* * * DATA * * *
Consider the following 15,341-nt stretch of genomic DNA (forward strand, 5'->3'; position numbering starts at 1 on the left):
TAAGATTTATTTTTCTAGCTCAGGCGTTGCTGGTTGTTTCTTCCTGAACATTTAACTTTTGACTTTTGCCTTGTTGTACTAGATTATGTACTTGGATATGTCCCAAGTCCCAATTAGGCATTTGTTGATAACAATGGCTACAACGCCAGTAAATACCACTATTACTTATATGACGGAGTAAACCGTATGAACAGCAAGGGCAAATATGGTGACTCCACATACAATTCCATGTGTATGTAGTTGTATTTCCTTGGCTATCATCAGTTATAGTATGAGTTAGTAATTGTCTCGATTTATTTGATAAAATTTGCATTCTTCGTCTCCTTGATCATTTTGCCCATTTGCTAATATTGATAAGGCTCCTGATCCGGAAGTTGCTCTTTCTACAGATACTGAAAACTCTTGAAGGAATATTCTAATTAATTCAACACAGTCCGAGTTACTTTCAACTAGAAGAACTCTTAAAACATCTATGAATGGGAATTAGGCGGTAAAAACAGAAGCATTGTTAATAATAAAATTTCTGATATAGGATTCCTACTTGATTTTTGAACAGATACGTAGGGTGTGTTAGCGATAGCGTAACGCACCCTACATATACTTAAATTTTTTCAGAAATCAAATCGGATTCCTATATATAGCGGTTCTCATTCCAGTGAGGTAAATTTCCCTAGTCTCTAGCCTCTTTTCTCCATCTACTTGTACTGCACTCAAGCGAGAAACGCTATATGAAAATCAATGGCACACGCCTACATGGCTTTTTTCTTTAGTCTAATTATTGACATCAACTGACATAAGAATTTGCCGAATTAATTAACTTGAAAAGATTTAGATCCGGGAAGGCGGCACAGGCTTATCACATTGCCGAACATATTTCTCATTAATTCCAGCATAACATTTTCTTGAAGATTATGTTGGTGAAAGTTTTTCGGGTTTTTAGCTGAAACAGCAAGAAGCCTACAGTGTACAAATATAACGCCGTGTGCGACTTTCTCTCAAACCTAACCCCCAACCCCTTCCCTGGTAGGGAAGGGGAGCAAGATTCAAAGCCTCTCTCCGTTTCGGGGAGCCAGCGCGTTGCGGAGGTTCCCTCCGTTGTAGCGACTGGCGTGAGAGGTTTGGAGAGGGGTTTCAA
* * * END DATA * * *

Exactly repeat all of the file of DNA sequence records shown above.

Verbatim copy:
Consider the following 15,341-nt stretch of genomic DNA (forward strand, 5'->3'; position numbering starts at 1 on the left):
TAAGATTTATTTTTCTAGCTCAGGCGTTGCTGGTTGTTTCTTCCTGAACATTTAACTTTTGACTTTTGCCTTGTTGTACTAGATTATGTACTTGGATATGTCCCAAGTCCCAATTAGGCATTTGTTGATAACAATGGCTACAACGCCAGTAAATACCACTATTACTTATATGACGGAGTAAACCGTATGAACAGCAAGGGCAAATATGGTGACTCCACATACAATTCCATGTGTATGTAGTTGTATTTCCTTGGCTATCATCAGTTATAGTATGAGTTAGTAATTGTCTCGATTTATTTGATAAAATTTGCATTCTTCGTCTCCTTGATCATTTTGCCCATTTGCTAATATTGATAAGGCTCCTGATCCGGAAGTTGCTCTTTCTACAGATACTGAAAACTCTTGAAGGAATATTCTAATTAATTCAACACAGTCCGAGTTACTTTCAACTAGAAGAACTCTTAAAACATCTATGAATGGGAATTAGGCGGTAAAAACAGAAGCATTGTTAATAATAAAATTTCTGATATAGGATTCCTACTTGATTTTTGAACAGATACGTAGGGTGTGTTAGCGATAGCGTAACGCACCCTACATATACTTAAATTTTTTCAGAAATCAAATCGGATTCCTATATATAGCGGTTCTCATTCCAGTGAGGTAAATTTCCCTAGTCTCTAGCCTCTTTTCTCCATCTACTTGTACTGCACTCAAGCGAGAAACGCTATATGAAAATCAATGGCACACGCCTACATGGCTTTTTTCTTTAGTCTAATTATTGACATCAACTGACATAAGAATTTGCCGAATTAATTAACTTGAAAAGATTTAGATCCGGGAAGGCGGCACAGGCTTATCACATTGCCGAACATATTTCTCATTAATTCCAGCATAACATTTTCTTGAAGATTATGTTGGTGAAAGTTTTTCGGGTTTTTAGCTGAAACAGCAAGAAGCCTACAGTGTACAAATATAACGCCGTGTGCGACTTTCTCTCAAACCTAACCCCCAACCCCTTCCCTGGTAGGGAAGGGGAGCAAGATTCAAAGCCTCTCTCCGTTTCGGGGAGCCAGCGCGTTGCGGAGGTTCCCTCCGTTGTAGCGACTGGCGTGAGAGGTTTGGAGAGGGGTTTCAA